Corinne protested. “I had done Alpha so many times. I am not a new Christian; I have a fundamental knowledge of the Bible.”

But she went anyway.

“At Alpha, I was touched by the testimonies of murderers and drug addicts … That was a turning point in my life.”

At Alpha, and through the cell group, LifeHouse Singapore, she also discovered a community that hailed from a range of churches. They ranged in age from their 20s to 60s.

“They were so welcoming. I never had a community before other than a handful of close friends. I was working so hard and so long at that time.”

As she watched the videos shown at each Alpha session, “I was touched by the testimonies of murderers and drug addicts, the down and out,” she said.

“That was a turning point in my life.”

She started drawing nearer to God and spending quiet time with God every morning.

“Devotionals like Our Daily Bread and Bible in One Year saved my life during that difficult time, “she said. Bible Study Fellowship deepened her study of Scripture.

MP Joan Pereira (Tanjong Pagar GRC) (centre) joined Corinne (behind in pink) and members of LifeHouse Singapore in distributing care packs during the mid-autumn festival in 2020 as part of their ongoing efforts to show love to the community. Photo from Joan Pereira Facebook.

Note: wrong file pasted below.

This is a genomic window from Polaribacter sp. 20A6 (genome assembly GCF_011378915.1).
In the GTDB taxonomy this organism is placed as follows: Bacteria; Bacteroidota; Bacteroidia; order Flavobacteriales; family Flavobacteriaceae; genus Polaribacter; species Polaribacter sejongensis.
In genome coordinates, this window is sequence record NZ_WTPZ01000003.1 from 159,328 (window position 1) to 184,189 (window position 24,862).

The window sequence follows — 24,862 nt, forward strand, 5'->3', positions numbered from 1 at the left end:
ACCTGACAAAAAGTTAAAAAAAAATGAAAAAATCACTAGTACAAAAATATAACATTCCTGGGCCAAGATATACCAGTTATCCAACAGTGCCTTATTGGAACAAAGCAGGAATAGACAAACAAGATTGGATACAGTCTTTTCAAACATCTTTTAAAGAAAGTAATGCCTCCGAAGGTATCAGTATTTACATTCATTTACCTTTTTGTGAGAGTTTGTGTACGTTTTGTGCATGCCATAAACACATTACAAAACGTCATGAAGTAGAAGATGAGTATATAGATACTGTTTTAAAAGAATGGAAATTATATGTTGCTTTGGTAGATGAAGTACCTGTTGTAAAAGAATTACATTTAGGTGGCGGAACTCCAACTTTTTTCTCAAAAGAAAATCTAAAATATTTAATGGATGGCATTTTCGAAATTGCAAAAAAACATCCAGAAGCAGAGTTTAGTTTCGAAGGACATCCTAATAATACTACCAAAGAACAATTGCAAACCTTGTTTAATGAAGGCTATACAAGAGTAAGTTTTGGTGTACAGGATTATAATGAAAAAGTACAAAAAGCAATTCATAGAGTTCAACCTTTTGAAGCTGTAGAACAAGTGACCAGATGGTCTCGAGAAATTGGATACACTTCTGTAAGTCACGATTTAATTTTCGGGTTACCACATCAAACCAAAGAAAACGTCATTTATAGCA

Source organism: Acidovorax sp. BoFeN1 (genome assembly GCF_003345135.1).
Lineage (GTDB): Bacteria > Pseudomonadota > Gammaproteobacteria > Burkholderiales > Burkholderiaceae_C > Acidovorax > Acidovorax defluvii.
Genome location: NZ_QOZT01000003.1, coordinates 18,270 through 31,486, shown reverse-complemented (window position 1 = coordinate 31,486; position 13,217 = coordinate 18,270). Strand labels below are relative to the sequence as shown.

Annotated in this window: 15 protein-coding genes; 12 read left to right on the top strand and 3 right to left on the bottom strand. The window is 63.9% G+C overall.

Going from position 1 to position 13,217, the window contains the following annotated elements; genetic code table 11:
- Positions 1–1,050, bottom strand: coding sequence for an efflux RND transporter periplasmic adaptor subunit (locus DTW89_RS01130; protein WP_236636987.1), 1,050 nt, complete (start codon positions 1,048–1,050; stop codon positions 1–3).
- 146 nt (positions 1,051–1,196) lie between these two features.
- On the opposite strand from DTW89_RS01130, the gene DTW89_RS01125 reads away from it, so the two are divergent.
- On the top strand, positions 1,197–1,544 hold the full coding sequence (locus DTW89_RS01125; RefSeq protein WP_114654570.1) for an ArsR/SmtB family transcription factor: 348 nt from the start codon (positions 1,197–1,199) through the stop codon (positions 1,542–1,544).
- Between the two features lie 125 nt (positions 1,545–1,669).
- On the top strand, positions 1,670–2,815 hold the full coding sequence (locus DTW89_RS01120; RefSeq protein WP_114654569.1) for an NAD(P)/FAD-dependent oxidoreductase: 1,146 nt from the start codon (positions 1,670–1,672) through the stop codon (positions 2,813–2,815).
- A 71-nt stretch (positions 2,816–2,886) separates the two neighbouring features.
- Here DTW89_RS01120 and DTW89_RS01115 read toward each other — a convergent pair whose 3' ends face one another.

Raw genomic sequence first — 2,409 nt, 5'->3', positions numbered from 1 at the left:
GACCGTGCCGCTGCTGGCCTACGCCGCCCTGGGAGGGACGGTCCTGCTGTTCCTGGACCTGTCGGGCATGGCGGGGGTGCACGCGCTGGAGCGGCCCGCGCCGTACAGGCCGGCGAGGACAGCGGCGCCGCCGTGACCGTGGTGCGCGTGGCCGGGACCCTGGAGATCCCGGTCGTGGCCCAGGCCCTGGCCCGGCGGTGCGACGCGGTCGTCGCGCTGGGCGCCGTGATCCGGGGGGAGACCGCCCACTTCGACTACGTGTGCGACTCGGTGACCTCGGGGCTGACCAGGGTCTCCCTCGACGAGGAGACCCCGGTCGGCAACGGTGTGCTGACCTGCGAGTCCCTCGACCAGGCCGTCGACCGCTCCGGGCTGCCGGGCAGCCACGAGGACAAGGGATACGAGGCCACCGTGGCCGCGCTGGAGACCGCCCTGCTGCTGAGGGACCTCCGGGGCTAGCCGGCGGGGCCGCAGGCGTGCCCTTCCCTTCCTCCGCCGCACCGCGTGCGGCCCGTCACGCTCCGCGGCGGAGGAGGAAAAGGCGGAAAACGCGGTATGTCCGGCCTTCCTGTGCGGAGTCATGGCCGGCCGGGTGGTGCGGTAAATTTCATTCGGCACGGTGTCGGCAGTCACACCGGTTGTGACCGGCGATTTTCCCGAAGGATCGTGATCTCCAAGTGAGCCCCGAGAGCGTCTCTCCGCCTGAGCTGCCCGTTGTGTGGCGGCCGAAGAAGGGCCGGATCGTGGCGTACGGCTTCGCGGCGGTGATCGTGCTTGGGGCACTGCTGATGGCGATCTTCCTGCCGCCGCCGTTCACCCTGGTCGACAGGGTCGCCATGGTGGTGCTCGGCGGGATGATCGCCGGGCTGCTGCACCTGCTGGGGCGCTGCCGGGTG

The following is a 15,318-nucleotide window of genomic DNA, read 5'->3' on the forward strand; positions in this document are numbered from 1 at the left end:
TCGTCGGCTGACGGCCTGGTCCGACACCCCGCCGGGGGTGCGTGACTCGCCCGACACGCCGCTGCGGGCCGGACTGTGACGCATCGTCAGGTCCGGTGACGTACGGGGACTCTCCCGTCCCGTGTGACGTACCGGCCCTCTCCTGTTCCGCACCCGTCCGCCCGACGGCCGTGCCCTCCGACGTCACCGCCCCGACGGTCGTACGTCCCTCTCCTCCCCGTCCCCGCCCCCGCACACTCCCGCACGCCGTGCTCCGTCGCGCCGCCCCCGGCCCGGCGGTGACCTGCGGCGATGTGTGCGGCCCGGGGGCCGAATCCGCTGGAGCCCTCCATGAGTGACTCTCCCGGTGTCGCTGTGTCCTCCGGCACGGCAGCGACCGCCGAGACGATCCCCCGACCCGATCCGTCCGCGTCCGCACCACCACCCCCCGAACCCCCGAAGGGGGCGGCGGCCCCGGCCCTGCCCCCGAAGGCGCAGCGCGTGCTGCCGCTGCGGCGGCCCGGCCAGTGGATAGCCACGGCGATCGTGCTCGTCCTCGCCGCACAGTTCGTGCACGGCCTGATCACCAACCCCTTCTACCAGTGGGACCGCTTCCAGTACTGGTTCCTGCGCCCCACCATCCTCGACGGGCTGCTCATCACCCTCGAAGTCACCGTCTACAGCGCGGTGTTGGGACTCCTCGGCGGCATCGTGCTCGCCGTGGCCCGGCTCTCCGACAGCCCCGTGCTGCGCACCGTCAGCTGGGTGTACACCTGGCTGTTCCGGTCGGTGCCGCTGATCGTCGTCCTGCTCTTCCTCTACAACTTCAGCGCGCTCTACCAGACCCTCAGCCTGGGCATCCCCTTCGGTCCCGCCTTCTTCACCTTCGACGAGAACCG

Psalm 46:10: “Be still and know that I am God”, brought her comfort.

Around the same time, at a gathering with a different group of friends, a visiting pastor singled her out from the congregation and prayed for her with respect to three things.

He said:

a) You are at a crossroads of your life; God will bring purpose to your life;
b) You will reconcile with family – not necessarily your own;
c) Your hormones will be balanced.

“I did not think much of this at the time, save that I was not comfortable with being singled out.”

Blossoming of a business

Due to her health concerns, Corinne left her job in March 2019, after spending eight months wrapping up her projects.

“It was a big decision as I always thought I would work till the end of my life,” she said.

“What I didn’t know then was that God was in the background putting His plan into place.”

Into the vacuum came “feelings of inferiority and insecurity”.